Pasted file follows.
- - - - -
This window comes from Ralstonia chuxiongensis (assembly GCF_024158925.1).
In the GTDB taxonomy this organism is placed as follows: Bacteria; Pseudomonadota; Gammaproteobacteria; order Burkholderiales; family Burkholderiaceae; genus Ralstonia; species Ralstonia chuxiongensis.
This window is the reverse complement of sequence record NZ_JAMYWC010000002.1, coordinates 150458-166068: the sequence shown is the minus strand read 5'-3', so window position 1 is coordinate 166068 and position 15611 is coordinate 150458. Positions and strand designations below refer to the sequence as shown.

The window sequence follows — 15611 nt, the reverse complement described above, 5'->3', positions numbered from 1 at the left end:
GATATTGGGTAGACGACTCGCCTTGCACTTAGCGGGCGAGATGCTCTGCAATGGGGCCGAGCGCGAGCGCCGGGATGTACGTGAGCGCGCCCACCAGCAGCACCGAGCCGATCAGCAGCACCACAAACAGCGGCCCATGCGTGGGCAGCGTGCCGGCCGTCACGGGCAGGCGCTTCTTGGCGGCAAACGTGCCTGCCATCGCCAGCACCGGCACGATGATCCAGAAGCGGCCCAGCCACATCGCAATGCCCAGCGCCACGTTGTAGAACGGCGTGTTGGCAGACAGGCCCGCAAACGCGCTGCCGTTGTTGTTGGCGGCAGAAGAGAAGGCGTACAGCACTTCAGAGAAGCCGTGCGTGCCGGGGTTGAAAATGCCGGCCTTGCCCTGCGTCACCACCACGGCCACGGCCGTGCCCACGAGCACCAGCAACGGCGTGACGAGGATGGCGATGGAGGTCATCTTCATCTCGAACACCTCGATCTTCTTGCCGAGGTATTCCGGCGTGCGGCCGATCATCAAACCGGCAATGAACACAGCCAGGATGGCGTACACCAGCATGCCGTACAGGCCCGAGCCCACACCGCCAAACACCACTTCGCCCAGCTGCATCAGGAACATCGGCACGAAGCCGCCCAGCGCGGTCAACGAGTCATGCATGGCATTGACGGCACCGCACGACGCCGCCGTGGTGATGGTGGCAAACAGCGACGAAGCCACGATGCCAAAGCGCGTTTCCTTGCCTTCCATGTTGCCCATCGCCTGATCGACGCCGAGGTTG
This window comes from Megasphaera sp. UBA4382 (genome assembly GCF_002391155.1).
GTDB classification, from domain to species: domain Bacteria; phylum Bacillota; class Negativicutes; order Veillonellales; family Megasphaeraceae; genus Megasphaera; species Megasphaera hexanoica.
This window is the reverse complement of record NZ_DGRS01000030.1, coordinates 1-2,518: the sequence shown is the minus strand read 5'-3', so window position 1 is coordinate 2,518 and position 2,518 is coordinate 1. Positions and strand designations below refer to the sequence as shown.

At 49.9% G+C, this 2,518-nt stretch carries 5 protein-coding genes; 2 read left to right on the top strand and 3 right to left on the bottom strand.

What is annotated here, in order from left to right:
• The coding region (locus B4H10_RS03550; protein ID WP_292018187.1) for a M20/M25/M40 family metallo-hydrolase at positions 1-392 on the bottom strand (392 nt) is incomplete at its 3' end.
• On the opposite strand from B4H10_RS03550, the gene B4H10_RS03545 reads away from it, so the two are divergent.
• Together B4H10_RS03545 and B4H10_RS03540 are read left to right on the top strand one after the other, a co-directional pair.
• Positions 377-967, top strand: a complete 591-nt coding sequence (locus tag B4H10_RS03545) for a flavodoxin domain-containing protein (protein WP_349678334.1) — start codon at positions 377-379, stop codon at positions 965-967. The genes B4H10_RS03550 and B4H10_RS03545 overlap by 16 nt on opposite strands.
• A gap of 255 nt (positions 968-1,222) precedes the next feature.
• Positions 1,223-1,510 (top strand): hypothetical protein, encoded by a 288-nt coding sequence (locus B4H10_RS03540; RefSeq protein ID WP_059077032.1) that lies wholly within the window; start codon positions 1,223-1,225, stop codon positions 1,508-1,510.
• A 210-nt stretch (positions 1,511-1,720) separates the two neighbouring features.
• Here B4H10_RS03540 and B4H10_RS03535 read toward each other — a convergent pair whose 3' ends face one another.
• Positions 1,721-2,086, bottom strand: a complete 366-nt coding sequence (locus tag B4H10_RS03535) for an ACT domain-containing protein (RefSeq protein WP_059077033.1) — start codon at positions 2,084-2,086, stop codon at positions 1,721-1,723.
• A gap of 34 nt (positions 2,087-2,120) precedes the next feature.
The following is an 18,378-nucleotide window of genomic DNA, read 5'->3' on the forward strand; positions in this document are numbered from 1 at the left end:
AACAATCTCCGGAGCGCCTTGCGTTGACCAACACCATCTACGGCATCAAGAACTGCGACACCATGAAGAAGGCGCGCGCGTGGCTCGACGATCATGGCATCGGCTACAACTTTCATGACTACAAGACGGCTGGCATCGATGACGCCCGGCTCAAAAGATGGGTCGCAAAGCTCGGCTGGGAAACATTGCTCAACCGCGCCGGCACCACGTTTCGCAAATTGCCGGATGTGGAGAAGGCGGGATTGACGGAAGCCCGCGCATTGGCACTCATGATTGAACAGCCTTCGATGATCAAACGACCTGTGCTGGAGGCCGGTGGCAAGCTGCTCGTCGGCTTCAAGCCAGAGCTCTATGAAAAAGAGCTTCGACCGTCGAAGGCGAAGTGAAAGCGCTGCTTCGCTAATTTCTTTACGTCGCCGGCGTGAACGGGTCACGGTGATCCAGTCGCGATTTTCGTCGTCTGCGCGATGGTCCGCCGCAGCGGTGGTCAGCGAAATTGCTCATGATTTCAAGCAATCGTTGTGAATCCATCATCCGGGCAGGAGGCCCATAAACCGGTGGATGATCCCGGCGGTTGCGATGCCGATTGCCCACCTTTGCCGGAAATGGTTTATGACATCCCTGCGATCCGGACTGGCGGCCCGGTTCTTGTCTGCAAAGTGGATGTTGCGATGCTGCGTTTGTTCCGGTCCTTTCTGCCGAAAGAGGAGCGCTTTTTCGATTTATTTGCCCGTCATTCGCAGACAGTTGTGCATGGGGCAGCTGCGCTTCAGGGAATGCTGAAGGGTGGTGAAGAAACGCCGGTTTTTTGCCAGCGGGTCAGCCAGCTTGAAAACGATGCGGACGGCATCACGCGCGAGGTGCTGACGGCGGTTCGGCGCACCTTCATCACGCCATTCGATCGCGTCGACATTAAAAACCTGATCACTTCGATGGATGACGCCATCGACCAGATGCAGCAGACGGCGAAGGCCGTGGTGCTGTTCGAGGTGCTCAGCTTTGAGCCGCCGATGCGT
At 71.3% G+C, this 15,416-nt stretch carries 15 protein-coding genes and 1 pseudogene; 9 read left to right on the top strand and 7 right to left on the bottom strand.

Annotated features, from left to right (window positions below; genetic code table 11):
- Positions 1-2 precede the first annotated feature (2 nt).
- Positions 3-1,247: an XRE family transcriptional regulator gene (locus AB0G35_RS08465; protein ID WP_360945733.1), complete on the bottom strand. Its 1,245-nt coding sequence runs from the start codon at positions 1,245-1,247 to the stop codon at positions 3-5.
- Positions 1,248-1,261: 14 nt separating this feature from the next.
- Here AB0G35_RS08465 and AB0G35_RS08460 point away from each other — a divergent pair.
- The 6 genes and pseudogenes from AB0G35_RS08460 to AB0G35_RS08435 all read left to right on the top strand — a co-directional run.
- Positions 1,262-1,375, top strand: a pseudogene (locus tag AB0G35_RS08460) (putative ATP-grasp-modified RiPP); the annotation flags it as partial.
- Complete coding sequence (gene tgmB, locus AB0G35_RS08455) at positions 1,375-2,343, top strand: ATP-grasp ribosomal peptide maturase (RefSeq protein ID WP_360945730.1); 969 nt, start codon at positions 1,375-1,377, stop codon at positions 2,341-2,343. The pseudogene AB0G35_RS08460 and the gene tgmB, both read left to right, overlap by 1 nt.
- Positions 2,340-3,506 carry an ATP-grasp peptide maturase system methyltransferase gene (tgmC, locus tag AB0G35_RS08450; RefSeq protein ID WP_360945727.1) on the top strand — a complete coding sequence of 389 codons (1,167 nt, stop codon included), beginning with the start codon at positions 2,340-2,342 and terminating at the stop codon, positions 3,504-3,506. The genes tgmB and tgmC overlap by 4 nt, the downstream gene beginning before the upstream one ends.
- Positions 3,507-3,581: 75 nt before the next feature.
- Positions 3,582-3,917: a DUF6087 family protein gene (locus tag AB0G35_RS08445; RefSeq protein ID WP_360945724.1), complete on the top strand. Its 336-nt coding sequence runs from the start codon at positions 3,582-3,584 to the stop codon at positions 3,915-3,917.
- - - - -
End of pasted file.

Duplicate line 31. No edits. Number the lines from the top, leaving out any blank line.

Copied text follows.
- Complete coding sequence (gene tgmB, locus AB0G35_RS08455) at positions 1,375-2,343, top strand: ATP-grasp ribosomal peptide maturase (RefSeq protein ID WP_360945730.1); 969 nt, start codon at positions 1,375-1,377, stop codon at positions 2,341-2,343. The pseudogene AB0G35_RS08460 and the gene tgmB, both read left to right, overlap by 1 nt.